[FOM] RE: FOM Platonic 3 vs Dedekind 3

Matt Insall montez at fidnet.com
Wed May 14 20:48:50 EDT 2003

(And even if there is a Platonic real number systems, to which
the various defined real systems are merely isomorphic, then a Platonic
3 is a Platonic 3, and it is not a Dedekind 3.)

You are right.  Platonic 3 is an urelement, and Dedekind 3 is not.
At least, that is how I view it.  Then there is Platonic pi, again,
not the same as Dedekind pi, but also different from Platonic 3,
and located a bit to the right of Platonic 3 on the Platonic real
number line.  The Platonic real number line is a structure, all of whose
members are urelements.  The Dedekind construction merely demonstrates
that I am justified in viewing the real line as a special type of
ordered field (namely a Dedekind-complete ordered field), and that we have
recognized structural features of the Platonic line correctly enough to
have not made the mistake of writing down an inconsistent set of beliefs
about it.  Moreover, we can show that anyone who agrees with a reasonable
collection of set theoretic assumptions, and who has in hand a model of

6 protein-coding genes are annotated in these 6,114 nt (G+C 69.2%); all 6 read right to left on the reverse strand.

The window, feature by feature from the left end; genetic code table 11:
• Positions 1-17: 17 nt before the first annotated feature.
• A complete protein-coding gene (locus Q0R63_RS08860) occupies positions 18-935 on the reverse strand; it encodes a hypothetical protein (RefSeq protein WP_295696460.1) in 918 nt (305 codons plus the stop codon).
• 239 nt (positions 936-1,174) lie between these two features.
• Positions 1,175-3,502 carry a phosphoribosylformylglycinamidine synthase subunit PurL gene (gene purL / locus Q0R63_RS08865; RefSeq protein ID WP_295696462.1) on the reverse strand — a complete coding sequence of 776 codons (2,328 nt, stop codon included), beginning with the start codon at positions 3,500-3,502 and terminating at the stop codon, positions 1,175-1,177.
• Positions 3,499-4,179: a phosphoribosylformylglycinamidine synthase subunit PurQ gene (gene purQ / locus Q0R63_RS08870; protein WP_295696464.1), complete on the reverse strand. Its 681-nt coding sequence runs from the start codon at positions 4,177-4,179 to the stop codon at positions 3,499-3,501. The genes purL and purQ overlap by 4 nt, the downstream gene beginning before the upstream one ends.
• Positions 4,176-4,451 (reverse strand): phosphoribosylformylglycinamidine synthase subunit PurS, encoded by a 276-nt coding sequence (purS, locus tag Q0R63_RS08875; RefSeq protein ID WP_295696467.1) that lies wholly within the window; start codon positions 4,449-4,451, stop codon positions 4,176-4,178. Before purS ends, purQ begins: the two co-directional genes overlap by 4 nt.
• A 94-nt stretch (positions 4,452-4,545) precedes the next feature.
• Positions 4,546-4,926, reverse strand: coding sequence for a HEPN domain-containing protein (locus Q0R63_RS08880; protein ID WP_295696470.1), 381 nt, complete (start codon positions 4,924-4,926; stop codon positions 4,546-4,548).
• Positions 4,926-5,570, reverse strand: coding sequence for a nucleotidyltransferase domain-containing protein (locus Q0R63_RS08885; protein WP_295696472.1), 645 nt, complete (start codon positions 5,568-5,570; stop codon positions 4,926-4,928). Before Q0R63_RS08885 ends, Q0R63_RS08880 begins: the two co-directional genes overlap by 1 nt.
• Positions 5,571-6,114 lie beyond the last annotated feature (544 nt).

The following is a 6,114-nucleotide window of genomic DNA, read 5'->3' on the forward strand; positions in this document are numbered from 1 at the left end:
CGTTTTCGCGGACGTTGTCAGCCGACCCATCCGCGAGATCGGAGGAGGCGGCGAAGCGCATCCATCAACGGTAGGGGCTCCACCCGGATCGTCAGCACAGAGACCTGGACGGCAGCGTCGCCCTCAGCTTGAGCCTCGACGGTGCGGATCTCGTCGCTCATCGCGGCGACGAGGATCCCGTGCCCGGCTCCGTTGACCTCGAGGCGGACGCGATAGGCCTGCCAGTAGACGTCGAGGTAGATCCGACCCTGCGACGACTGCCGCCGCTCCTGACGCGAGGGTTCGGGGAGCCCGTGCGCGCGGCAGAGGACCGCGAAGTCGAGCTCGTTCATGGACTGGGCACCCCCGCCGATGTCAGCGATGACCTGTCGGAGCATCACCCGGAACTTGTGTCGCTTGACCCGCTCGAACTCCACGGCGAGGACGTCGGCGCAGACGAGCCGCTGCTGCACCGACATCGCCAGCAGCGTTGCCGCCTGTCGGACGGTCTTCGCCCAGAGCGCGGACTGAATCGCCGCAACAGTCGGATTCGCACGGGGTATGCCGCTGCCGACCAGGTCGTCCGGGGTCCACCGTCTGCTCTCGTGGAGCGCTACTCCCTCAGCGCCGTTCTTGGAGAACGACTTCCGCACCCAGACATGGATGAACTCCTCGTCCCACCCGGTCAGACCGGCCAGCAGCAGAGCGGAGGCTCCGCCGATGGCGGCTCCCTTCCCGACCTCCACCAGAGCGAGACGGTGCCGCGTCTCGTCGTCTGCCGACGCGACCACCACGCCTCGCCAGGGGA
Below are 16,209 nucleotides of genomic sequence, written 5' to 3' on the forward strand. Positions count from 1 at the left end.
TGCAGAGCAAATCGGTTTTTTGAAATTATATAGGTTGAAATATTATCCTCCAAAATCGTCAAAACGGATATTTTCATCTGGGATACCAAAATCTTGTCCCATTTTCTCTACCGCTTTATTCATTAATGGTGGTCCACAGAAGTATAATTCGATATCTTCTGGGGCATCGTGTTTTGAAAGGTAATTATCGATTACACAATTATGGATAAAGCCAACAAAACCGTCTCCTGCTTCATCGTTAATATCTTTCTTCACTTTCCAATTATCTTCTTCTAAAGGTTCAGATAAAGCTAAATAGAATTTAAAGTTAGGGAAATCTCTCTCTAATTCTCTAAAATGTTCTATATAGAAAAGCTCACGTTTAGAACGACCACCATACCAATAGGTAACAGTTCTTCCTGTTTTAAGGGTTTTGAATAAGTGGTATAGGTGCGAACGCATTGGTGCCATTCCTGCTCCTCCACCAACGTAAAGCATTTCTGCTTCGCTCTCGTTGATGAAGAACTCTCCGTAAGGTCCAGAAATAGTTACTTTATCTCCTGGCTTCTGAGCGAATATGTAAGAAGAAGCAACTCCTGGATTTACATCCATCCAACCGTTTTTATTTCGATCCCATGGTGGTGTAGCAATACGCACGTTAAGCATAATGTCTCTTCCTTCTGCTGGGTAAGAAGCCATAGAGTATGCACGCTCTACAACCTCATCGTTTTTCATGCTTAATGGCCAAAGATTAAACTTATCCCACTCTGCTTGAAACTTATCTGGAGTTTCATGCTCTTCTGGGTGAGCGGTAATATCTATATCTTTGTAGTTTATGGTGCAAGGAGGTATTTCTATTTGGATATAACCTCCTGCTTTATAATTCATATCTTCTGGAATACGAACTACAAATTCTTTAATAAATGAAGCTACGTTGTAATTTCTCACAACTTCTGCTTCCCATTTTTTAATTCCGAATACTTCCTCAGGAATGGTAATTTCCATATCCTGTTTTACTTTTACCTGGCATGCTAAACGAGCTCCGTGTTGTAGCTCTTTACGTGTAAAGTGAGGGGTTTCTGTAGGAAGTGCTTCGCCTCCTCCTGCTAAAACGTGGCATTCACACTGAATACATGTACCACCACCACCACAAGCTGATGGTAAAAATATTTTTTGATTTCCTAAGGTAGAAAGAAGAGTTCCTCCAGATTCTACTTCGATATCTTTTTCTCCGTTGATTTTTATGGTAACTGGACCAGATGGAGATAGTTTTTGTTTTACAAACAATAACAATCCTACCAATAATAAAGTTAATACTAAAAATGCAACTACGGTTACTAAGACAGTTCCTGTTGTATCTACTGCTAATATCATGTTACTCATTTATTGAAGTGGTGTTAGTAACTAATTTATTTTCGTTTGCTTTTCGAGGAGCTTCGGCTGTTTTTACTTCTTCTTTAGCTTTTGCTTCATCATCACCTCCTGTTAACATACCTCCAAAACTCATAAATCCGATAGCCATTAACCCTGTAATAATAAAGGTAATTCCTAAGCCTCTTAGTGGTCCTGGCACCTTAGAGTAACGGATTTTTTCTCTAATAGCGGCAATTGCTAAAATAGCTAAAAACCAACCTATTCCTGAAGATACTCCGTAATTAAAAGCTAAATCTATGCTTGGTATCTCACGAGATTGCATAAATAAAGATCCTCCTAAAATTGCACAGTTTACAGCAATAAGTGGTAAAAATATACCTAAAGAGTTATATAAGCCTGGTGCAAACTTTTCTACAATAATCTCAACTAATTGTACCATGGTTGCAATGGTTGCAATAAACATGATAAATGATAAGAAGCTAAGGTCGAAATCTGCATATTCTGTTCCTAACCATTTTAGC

these axioms, the Platonic real line is isomorphic to their model of those
axioms.  (All of the above is actually relative to con(ZF), which, as we
know from Goedel's second incompleteness theorem, is undecidable, but
mathematicians frequently do not worry about undecidability, since they
can ``see'' the Platonic structures with which they work.)

Other Platonic entities include various nonstandard lines.  These are
lines that include the Platonic real line, but include also some elements
that are nonzero infinitesimals and some that are translates of these
infinitesimals, and some that are remote (infinitely far away from the
origin).  We are justified in accepting the existence of these nonstandard
lines on the basis of the ultrafilter theorem for boolean algebras, which
is a consequence of the axiom of choice, but is strictly weaker than the
full strength of AC.  (One constructs over the Platonic real line a
superstructure, as follows.  Let S_0 be the Platonic real line, and
for each natural number n, let S_{n+1} be the union of S_n with the set
of all subsets of S_n.  Then union this tower of sets, and call the result
S.  S, together with the membership relation restricted to S, forms a
structure for the language of set theory with urelements.  We call such a
structure a superstructure.  An ultrapower of (S,epsilon) is a rich universe
in which to do all the analysis one may wish to do, using the appropriate
members of the ultrapower as infinitesimals.)

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